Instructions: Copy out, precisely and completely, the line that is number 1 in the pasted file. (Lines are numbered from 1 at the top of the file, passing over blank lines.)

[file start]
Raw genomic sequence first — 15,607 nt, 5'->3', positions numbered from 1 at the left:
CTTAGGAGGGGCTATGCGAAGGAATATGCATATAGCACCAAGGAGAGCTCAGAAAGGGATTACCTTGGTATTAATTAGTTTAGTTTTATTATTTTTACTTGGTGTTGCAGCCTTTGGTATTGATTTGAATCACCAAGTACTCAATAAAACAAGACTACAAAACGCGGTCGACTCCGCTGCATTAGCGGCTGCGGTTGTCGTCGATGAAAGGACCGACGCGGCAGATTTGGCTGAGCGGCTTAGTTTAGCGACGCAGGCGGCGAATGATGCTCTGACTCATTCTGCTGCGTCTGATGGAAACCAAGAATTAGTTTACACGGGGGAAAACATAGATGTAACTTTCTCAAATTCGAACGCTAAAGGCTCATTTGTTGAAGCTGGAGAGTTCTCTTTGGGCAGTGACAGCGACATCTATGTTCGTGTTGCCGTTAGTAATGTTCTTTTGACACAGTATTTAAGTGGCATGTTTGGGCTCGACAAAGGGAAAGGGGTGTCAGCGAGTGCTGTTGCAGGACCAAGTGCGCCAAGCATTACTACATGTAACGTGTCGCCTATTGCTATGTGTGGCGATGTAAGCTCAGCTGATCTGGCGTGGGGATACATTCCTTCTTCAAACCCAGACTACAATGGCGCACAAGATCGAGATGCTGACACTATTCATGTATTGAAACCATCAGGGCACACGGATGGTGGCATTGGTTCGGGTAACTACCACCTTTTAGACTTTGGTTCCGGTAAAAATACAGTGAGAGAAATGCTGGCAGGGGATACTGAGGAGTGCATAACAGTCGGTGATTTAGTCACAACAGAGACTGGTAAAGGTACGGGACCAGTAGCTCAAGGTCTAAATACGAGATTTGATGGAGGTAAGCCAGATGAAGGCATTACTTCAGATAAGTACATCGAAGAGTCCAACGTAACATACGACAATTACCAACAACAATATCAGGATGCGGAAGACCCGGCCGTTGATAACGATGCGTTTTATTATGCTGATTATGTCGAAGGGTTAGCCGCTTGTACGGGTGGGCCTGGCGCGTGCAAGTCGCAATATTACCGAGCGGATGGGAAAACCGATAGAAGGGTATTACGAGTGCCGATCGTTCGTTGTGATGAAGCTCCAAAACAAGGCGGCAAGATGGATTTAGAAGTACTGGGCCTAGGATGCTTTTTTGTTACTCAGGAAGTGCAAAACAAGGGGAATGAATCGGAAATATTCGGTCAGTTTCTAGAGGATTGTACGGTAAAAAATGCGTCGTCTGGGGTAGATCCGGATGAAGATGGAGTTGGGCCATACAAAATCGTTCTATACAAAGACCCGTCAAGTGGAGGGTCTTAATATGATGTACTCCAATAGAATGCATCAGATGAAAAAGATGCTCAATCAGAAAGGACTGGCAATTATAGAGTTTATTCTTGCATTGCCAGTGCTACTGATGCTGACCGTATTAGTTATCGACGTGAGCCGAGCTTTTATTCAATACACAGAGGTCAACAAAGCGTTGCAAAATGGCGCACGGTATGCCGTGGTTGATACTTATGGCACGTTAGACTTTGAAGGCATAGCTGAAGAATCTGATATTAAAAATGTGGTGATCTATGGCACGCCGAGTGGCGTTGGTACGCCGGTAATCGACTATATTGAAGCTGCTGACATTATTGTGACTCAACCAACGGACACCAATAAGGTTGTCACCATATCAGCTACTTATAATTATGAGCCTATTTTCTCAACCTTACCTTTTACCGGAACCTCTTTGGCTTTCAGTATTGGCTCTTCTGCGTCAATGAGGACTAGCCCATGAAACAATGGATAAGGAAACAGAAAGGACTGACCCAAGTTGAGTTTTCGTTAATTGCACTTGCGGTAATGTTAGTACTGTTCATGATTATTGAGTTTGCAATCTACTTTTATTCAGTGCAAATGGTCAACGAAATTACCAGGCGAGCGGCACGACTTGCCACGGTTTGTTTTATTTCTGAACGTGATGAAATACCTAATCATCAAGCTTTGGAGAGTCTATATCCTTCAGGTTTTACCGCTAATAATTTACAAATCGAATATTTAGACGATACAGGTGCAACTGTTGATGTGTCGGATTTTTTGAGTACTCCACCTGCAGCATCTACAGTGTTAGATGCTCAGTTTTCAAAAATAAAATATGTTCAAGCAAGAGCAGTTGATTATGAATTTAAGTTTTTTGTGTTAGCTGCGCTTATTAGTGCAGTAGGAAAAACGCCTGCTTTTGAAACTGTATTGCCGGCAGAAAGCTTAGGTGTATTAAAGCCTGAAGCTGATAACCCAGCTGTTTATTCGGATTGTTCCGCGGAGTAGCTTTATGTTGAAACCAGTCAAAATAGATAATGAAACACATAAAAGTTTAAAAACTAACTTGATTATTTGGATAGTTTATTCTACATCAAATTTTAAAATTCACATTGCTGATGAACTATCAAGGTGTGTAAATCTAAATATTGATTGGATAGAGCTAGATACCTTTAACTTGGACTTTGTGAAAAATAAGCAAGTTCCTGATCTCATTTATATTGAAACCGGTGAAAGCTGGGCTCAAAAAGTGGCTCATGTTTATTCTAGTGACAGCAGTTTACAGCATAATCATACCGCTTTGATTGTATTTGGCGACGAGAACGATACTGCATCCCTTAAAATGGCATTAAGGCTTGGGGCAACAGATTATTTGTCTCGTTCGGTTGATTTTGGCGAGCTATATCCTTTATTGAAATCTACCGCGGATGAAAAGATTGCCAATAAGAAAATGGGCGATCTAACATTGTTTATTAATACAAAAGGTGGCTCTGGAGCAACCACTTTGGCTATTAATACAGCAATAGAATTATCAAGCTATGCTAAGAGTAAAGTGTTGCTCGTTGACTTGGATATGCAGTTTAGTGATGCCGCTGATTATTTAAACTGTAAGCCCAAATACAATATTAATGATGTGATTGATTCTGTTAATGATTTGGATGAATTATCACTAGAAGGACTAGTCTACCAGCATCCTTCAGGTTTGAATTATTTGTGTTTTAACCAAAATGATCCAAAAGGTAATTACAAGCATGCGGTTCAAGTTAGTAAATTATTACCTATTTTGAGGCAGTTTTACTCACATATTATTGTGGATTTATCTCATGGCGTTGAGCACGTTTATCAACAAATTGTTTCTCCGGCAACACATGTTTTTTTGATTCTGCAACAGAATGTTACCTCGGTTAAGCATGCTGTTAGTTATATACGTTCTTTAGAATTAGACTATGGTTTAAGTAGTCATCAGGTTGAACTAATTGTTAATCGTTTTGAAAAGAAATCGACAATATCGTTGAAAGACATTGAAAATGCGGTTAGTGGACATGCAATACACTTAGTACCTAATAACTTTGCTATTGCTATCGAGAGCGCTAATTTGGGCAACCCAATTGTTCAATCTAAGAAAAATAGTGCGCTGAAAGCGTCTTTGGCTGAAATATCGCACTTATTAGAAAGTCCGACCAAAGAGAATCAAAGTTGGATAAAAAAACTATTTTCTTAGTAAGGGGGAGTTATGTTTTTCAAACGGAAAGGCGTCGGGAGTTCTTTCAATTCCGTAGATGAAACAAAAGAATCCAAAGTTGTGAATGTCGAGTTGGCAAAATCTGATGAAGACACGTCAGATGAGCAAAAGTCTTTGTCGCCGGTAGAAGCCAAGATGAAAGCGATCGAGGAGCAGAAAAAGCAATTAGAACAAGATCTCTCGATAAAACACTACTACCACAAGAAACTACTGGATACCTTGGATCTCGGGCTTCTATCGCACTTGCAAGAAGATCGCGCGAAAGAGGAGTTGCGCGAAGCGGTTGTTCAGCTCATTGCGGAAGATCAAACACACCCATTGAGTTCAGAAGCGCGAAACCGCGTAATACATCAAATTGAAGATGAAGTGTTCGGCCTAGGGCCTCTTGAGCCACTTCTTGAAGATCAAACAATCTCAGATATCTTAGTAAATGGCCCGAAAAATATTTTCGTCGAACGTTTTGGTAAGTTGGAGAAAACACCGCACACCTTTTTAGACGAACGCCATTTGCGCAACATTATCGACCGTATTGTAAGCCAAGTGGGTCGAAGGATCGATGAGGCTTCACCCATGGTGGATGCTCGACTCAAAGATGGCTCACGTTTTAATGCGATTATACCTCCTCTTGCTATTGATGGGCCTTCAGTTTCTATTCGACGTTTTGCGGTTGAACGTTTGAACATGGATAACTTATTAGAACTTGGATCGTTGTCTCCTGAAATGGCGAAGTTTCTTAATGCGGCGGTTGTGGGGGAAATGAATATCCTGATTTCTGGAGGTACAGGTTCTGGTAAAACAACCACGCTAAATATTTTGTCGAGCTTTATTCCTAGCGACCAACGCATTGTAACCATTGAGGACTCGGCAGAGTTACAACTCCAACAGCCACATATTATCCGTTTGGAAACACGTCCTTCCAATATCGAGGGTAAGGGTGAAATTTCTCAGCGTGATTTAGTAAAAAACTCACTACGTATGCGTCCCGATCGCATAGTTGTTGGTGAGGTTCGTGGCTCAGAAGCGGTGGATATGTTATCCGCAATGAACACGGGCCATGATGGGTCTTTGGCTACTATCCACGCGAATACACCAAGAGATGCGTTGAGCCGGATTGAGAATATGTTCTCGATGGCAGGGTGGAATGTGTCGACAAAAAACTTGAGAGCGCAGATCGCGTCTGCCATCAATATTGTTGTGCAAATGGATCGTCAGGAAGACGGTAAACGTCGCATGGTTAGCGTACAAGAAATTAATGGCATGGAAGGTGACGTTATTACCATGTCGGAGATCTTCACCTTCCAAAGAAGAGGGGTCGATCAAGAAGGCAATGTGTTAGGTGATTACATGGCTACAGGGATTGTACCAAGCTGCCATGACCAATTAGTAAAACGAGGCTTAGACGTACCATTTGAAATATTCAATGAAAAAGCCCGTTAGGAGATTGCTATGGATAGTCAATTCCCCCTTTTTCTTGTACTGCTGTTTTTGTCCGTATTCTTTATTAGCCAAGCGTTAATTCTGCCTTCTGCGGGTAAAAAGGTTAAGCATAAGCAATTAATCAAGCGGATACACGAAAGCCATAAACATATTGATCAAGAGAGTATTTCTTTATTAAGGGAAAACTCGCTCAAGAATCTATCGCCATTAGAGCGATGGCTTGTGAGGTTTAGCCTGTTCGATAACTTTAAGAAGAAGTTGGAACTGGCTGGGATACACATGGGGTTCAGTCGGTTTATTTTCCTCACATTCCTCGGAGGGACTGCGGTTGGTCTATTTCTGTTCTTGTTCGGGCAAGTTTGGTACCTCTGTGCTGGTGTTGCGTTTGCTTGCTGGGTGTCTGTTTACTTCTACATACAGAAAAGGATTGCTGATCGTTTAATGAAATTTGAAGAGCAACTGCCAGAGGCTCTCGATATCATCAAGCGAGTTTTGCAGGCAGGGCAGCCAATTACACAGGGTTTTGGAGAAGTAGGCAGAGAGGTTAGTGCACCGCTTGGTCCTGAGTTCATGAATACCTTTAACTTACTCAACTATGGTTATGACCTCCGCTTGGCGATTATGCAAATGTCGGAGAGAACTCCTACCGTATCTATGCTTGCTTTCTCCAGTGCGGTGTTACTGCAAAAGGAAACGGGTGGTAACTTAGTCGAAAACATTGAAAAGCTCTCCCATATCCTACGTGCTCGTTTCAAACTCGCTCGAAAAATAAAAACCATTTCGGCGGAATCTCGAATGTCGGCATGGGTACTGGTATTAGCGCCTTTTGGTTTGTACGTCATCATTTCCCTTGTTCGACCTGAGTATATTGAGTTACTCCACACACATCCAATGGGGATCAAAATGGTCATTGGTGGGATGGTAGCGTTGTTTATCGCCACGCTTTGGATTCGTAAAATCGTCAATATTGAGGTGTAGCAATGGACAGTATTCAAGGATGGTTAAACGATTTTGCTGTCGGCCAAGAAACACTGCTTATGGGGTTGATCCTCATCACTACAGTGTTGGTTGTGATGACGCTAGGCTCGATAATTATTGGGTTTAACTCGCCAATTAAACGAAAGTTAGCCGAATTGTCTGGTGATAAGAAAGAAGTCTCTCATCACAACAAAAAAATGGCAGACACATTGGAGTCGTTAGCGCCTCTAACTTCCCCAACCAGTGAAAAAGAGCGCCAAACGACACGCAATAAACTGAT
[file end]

Raw genomic sequence first — 15,607 nt, 5'->3', positions numbered from 1 at the left: